ANTON CORBIJN SHUNS TECHNIQUE|
PCC’s Chat With the Photographer/Video Artist/Film Director
BY PAUL FREEMAN [1994 Interview]
When we talked with Anton Corbijn, he was beginning to gain widespread public recognition for his striking photos and videos. The son of a parson and a nurse, his artistic vision had long been admired by his peers. He has memorably captured images of such icons as Bob Dylan, Joy Division, Depeche Mode, Tom Waits, Bruce Springsteen, Miles Davis, Björk, Captain Beefheart, Robert De Niro, Stephen Hawking, Elvis Costello, Siouxsie and the Banshees, Morrissey, Clint Eastwood, The Cramps, Roxette and Eurythmics.
His classic album covers include U2’s “Achtung Baby” and “Joshua Tree” (he directed several music videos for those records), as well as Nick Cave, Bruce Springsteen, Metallica, Bon Jovi, The Rolling Stones, The Killers, Simple Minds, R.E.M. and The Bee Gees.
Corbijn has transitioned into film, directing the acclaimed “Control,” about the life of tragic Joy Division frontman Ian Curtis; “The American,” a thriller starring George Clooney; and “A Most Wanted Man,” starring Philip Seymour Hoffman, adapted from a John Le Carré novel. He also helmed 2015’s “Life,” based on the friendship of James Dean and Life magazine photographer Dennis Stock.
"I hate to be described as a rock photographer," Anton Corbijn says. "I like to think that I’m a photographer who just happens to photograph some musicians now and then. I associate rock photography with very bad paparazzi work, photography with no aesthetics."
Over the past decade, however, Corbijn, who was born in the Netherlands and now divides his time between London and Los Angeles, has concentrated on capturing intriguing images of top international pop stars. Because of his memorable portraits of such musical artists as U2, R.E.M., Bryan Ferry, David Bowie and Sting, Corbijn is in great demand. His collaboration with Depeche Mode has been particularly rewarding. Corbijn, in addition to shooting album covers, related photos and videos, also designed the elaborate staging for the band’s recent world tour.
Corbijn didn’t grow up with any grand designs on a photography career. He was 18 when he began toying with a camera in Holland. "It was just because I loved music so much," he recalls. "I was shy. I borrowed my father’s camera. It gave me an excuse to go to the front of the stage. I managed to get these photos of a local band published. That got me hooked. But it took me a year to get any other pictures published."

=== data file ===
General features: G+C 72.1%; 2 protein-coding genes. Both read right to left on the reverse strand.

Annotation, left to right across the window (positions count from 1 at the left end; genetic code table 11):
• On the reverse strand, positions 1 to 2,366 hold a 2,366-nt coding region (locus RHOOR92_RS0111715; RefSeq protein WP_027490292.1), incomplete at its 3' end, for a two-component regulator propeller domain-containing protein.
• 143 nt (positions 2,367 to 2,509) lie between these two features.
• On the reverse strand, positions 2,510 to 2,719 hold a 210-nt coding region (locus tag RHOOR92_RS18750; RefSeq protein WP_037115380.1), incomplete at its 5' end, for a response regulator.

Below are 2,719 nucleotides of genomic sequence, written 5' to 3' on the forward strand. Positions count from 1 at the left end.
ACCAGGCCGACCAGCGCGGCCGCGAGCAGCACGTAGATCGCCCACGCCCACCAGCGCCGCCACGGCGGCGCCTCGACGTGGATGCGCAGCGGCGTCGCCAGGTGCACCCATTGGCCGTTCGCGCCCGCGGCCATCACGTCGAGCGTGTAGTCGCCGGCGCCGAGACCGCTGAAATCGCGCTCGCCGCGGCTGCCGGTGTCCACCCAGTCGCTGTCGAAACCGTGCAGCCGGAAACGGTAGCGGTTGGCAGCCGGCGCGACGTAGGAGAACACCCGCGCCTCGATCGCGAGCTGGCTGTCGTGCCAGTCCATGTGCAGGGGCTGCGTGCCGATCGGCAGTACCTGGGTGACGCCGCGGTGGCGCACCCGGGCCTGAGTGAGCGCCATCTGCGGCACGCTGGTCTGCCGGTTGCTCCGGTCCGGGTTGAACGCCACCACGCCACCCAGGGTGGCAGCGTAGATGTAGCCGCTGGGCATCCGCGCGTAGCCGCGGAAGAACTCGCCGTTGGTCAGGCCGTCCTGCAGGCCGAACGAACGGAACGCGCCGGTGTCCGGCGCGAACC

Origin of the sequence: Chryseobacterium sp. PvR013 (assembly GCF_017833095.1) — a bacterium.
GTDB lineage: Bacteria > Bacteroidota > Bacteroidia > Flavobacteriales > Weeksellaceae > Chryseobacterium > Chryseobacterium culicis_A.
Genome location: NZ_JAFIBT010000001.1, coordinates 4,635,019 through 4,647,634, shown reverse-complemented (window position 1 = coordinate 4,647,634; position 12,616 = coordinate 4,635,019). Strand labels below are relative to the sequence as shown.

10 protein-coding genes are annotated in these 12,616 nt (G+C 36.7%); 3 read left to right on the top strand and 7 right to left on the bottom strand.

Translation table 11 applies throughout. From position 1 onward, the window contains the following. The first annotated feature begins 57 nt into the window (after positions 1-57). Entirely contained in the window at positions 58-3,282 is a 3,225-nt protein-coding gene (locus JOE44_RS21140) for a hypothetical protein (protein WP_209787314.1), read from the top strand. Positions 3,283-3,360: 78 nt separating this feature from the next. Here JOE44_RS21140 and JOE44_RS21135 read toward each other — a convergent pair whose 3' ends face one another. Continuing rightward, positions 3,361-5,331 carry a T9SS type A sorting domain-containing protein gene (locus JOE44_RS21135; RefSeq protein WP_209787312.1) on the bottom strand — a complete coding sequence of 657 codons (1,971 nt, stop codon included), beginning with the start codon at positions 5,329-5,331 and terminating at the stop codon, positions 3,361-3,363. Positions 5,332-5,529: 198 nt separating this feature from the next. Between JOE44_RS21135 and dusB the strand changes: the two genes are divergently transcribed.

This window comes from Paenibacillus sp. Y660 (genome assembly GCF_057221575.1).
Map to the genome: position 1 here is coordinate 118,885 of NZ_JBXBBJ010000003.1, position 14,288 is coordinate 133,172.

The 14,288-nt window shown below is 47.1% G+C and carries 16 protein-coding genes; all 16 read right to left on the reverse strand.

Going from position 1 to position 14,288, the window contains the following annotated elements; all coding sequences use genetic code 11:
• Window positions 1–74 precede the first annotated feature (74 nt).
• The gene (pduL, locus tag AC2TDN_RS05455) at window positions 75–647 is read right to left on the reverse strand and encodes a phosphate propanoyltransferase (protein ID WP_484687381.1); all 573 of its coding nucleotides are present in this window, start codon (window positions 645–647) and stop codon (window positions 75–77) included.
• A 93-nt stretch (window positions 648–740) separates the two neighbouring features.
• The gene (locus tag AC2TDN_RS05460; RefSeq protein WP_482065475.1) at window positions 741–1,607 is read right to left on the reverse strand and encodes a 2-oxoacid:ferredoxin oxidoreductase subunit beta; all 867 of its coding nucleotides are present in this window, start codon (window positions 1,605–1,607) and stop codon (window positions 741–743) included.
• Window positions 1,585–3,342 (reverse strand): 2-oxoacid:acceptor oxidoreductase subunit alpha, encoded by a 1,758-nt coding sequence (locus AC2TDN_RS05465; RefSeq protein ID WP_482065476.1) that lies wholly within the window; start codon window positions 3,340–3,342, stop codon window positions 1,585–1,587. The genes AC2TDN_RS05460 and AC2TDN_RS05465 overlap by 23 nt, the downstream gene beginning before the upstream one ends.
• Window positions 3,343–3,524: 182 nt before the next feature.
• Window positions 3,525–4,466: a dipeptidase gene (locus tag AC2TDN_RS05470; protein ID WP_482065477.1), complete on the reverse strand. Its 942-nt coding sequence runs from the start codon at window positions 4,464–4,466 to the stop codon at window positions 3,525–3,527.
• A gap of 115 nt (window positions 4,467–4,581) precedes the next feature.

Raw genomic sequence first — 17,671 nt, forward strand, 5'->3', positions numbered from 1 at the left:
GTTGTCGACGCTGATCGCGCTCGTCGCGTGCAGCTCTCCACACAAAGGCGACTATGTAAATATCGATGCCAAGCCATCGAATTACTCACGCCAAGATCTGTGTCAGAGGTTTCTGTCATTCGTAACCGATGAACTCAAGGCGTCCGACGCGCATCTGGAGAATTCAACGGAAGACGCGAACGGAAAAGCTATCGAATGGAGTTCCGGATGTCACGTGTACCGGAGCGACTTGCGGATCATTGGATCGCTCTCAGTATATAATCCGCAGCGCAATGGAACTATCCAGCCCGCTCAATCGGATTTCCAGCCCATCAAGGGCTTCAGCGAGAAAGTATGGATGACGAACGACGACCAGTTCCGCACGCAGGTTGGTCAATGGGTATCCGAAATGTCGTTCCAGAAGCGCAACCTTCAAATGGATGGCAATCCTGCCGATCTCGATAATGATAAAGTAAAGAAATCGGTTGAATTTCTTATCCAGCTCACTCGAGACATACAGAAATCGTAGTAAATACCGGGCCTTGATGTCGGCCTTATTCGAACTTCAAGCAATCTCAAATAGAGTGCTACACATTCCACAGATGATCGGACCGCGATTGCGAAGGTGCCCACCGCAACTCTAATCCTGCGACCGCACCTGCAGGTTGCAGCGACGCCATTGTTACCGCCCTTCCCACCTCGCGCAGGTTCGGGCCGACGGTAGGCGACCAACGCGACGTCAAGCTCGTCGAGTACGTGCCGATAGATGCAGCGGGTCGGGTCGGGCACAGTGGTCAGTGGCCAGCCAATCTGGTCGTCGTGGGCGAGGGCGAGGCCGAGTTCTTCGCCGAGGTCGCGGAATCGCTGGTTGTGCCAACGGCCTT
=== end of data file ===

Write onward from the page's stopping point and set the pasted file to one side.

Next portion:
While attending college, he earned money with his camera, and he briefly attended photography school. But, he says, "It was horrendous, almost put me off photography. It was very technique-based. I’ve always tried to steer far from that. I felt that any introduction of technique into my photography would inhibit the character or the atmosphere I was seeking. I was afraid that, if I focused on technique, I would lose my momentum."
Corbijn admits that professionalism has crept into his own work. "I really like the amateur approach; it’s a valuable thing. But I’ve been doing this so long, I’m sure that on some level I’ve become a professional. I can’t help it. But I’m certainly not working toward it," he says.
Gradually, Corbijn developed his own style, one that creates a sense of intimacy. "Style is something that just happens. If I have a recognizable trademark, I didn’t strive for that. I strive to give each picture its own value. Any connection running through my work comes naturally."
Corbijn likes to learn as much as he can about the musicians he photographs, but acknowledges that his preconceptions are sometimes off the mark. "In general, you expect these people to be very serious. But they tend to be more lighthearted. Michael Stipe surprised me in that way: He’s very playful."
Corbijn shot the cover art for R.E.M.’s "Automatic for the People," as well as for U2’s "Joshua Tree" and "Achtung Baby." "At first, when I saw how Michael had used my photographs for ’Automatic,’ I thought, ’Oh my God !’ Then I slept on it for a few nights and started to like it. I like a single image on a sleeve.
"I had reservations about ’Achtung Baby.’ I thought it should have been one visual. Bono just kept pushing for the 300 shots on the cover. I kept fighting him. Of course, he won. Then, when I saw the result, I was so happy, that I faxed to him, ’You won, you bastard, and thank you very much.’ We’re both Tauruses, so we’re quite stubborn."
Corbijn enjoys making videos but isn’t blinded by the glamour involved. "I realize that it’s a commercial medium," he says, "but I try to make videos that have a life of their own. Now I have enough offers that I could go on making videos for the rest of my life. But photography is still my first love, so I keep much of my time for that. I don’t believe that making videos is a better profession or a higher art form than photography."